Physiological regulation in infants of women with a mood disorder: examining associations with maternal symptoms and stress
- Conflict of interest statement: Potential conflicts disclosed, see Acknowledgement
The offspring of mothers with mood disorders may evidence increased behavioral problems as early as preschool; however, no study to date has examined psychophysiological characteristics during infancy, particularly among offspring of mothers diagnosed with bipolar disorder. Elucidating psychobiological mechanisms of risk early in development is critical to inform prevention and early intervention efforts.
This study compared physiological and behavioral responsivity in 6-month-old infants (N = 329) of mothers with lifetime histories of bipolar disorder (BD, n = 44), major depressive disorder (MDD, n = 244), or no history of Axis I disorders (CTL, n = 41). Infant respiratory sinus arrhythmia (RSA) was measured in a laboratory stressor paradigm. Measures of infant affect and behavior during mother–infant interaction, current maternal depressive symptoms, and exposure to stressful life events were examined with respect to diagnostic group and RSA.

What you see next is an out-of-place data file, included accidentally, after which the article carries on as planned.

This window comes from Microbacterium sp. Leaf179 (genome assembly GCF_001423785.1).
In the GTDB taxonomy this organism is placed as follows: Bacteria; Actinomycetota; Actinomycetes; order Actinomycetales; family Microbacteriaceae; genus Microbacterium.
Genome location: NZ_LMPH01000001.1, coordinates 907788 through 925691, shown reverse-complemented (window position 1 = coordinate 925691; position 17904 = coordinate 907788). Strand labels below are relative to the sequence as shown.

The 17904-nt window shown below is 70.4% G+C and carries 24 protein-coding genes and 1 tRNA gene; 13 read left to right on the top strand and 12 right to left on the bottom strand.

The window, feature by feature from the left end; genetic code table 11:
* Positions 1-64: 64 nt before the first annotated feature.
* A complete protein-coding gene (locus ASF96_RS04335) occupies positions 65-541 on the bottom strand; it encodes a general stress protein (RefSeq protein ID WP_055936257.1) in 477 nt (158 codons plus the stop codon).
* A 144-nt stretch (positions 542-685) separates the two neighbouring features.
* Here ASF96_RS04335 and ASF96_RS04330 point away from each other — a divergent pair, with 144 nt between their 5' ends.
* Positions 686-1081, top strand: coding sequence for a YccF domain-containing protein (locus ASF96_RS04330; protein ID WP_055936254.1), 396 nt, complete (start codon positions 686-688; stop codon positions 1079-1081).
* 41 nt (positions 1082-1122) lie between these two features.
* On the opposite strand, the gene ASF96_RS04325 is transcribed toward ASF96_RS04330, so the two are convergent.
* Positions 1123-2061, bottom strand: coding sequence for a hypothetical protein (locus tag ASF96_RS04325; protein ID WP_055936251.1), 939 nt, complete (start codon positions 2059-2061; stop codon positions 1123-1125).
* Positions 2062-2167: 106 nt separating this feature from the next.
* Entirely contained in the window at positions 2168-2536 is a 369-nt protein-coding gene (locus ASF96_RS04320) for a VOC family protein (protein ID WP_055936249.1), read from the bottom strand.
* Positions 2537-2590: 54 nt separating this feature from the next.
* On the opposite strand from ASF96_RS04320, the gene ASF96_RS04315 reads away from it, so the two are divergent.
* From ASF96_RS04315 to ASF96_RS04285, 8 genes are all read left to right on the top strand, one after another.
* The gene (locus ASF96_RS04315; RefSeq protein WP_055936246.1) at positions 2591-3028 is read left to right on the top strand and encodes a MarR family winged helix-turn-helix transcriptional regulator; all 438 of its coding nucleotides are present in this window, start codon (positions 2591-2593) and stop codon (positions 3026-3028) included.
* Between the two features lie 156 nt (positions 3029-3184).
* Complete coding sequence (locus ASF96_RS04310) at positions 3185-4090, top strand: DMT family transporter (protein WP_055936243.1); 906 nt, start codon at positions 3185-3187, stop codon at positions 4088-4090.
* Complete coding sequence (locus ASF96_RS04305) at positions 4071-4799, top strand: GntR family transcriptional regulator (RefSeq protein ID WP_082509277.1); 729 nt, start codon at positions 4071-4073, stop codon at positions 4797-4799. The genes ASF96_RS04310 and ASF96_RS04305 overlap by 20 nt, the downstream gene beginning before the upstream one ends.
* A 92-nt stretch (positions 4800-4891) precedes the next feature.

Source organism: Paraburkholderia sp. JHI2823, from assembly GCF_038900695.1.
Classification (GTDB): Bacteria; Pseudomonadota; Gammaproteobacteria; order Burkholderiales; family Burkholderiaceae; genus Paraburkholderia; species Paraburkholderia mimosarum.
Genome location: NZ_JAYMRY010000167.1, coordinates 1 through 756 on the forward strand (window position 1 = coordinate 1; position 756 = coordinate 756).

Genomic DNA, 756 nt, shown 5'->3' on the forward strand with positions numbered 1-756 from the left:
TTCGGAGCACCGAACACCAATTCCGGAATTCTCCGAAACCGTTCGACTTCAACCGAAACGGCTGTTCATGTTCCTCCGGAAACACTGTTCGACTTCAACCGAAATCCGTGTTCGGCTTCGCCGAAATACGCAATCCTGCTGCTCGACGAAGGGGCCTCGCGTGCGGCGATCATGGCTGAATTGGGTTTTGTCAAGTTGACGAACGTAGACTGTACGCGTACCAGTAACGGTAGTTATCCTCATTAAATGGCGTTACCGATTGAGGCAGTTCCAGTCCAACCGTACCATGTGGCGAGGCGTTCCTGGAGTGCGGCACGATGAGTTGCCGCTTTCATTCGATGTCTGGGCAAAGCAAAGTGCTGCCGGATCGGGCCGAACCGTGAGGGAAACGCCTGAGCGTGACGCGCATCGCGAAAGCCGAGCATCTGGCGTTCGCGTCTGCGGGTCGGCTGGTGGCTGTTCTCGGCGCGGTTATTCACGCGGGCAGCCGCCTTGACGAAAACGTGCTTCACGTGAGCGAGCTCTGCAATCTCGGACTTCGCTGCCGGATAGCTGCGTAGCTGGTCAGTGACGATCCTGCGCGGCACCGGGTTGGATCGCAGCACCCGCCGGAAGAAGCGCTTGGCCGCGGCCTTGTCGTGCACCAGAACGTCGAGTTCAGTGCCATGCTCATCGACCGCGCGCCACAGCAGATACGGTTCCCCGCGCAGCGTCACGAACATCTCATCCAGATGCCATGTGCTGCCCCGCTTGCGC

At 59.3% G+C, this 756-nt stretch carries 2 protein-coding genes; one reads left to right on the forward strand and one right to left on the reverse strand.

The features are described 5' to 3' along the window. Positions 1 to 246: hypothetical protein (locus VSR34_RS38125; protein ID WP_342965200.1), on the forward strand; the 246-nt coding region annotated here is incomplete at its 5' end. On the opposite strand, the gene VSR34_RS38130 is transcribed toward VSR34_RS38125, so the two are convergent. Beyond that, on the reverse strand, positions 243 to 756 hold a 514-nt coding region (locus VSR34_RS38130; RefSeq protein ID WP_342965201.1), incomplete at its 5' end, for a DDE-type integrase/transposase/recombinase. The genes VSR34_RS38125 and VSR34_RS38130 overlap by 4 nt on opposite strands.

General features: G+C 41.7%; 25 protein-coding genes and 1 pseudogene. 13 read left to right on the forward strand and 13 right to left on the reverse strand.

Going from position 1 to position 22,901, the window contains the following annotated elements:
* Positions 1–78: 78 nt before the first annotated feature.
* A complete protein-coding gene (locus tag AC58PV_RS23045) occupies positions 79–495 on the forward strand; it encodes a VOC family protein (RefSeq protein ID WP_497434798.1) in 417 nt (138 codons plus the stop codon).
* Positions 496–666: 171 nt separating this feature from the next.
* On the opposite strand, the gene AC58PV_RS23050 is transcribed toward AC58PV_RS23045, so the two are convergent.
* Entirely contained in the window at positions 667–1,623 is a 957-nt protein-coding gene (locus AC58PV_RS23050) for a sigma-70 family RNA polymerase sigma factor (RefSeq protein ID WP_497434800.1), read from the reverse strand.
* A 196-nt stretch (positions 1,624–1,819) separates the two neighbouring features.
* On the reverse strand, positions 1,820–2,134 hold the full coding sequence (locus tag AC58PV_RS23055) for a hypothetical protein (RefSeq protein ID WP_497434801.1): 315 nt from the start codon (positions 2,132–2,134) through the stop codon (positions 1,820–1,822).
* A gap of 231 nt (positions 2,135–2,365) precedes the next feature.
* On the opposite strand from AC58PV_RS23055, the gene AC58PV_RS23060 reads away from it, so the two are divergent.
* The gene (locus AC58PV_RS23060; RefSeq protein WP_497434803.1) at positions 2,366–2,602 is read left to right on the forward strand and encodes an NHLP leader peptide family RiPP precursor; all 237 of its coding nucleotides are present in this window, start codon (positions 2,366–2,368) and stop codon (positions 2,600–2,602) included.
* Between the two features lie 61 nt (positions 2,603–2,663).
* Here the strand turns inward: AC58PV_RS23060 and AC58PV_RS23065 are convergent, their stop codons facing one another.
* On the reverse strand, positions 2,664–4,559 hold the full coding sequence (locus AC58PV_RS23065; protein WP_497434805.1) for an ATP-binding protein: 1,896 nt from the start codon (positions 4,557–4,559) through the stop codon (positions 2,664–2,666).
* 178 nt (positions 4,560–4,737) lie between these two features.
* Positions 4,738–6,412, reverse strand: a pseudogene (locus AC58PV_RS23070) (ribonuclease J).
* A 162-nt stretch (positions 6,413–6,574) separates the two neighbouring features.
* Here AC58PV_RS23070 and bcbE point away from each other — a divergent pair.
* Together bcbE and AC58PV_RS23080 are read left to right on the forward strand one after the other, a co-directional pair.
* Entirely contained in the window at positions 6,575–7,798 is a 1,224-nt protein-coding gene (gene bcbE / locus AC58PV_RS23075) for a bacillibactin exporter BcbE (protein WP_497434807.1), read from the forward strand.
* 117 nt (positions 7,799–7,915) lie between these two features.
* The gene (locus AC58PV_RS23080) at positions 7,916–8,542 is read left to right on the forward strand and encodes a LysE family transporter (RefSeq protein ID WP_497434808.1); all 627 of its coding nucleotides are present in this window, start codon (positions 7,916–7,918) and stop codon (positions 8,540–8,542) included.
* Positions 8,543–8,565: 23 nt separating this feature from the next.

Groups did not differ in baseline RSA or infant affect measures. However, during the stressor task, infants of mothers with BD evidenced increases in RSA, while infants of MDD and CTL mothers evidenced decreases in RSA. Though levels of postnatal stress and current levels of maternal depressive symptoms differed among groups, neither of these factors predicted infant psychophysiological responses.
At 6 months of age, infants of mothers with BD show differences in psychophysiological regulation. These differences cannot be accounted for by perinatal outcome, current maternal depressive symptoms, or exposure to stressful life events, and thus may reflect endophenotypic markers of psychopathological risk.